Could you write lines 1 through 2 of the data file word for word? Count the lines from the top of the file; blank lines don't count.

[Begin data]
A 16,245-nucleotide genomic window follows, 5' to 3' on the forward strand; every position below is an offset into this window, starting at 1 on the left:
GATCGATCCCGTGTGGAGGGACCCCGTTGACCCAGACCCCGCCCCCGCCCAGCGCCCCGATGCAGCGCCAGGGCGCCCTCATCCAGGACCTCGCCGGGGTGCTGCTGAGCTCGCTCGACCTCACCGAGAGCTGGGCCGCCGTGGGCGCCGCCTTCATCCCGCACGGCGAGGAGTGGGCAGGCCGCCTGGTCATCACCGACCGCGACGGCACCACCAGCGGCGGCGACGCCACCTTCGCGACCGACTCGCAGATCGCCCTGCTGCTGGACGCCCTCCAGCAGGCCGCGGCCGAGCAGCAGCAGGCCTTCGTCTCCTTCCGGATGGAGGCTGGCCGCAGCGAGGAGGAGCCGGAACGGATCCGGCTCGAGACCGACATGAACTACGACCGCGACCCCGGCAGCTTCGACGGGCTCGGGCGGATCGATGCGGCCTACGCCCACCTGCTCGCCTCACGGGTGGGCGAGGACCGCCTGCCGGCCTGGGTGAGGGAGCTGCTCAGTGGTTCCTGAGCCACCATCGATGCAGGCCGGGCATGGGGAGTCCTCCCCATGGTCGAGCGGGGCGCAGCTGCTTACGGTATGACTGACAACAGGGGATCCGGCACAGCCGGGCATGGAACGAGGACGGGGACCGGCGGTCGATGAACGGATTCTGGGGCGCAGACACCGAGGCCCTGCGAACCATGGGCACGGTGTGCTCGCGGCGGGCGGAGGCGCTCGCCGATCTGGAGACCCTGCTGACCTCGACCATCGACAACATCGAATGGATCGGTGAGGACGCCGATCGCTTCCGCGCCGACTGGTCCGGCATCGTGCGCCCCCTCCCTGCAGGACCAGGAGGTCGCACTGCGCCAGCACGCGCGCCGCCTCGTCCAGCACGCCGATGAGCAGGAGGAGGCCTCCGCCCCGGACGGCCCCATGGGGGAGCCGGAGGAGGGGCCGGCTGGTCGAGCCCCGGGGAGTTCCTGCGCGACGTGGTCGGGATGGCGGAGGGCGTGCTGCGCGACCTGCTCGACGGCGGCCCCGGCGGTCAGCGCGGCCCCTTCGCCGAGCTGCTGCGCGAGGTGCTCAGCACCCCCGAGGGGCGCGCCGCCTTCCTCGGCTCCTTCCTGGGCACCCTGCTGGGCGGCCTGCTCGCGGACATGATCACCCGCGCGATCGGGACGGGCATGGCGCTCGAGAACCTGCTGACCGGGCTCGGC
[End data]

A 16,245-nucleotide genomic window follows, 5' to 3' on the forward strand; every position below is an offset into this window, starting at 1 on the left:
GATCGATCCCGTGTGGAGGGACCCCGTTGACCCAGACCCCGCCCCCGCCCAGCGCCCCGATGCAGCGCCAGGGCGCCCTCATCCAGGACCTCGCCGGGGTGCTGCTGAGCTCGCTCGACCTCACCGAGAGCTGGGCCGCCGTGGGCGCCGCCTTCATCCCGCACGGCGAGGAGTGGGCAGGCCGCCTGGTCATCACCGACCGCGACGGCACCACCAGCGGCGGCGACGCCACCTTCGCGACCGACTCGCAGATCGCCCTGCTGCTGGACGCCCTCCAGCAGGCCGCGGCCGAGCAGCAGCAGGCCTTCGTCTCCTTCCGGATGGAGGCTGGCCGCAGCGAGGAGGAGCCGGAACGGATCCGGCTCGAGACCGACATGAACTACGACCGCGACCCCGGCAGCTTCGACGGGCTCGGGCGGATCGATGCGGCCTACGCCCACCTGCTCGCCTCACGGGTGGGCGAGGACCGCCTGCCGGCCTGGGTGAGGGAGCTGCTCAGTGGTTCCTGAGCCACCATCGATGCAGGCCGGGCATGGGGAGTCCTCCCCATGGTCGAGCGGGGCGCAGCTGCTTACGGTATGACTGACAACAGGGGATCCGGCACAGCCGGGCATGGAACGAGGACGGGGACCGGCGGTCGATGAACGGATTCTGGGGCGCAGACACCGAGGCCCTGCGAACCATGGGCACGGTGTGCTCGCGGCGGGCGGAGGCGCTCGCCGATCTGGAGACCCTGCTGACCTCGACCATCGACAACATCGAATGGATCGGTGAGGACGCCGATCGCTTCCGCGCCGACTGGTCCGGCATCGTGCGCCCCCTCCCTGCAGGACCAGGAGGTCGCACTGCGCCAGCACGCGCGCCGCCTCGTCCAGCACGCCGATGAGCAGGAGGAGGCCTCCGCCCCGGACGGCCCCATGGGGGAGCCGGAGGAGGGGCCGGCTGGTCGAGCCCCGGGGAGTTCCTGCGCGACGTGGTCGGGATGGCGGAGGGCGTGCTGCGCGACCTGCTCGACGGCGGCCCCGGCGGTCAGCGCGGCCCCTTCGCCGAGCTGCTGCGCGAGGTGCTCAGCACCCCCGAGGGGCGCGCCGCCTTCCTCGGCTCCTTCCTGGGCACCCTGCTGGGCGGCCTGCTCGCGGACATGATCACCCGCGCGATCGGGACGGGCATGGCGCTCGAGAACCTGCTGACCGGGCTCGGC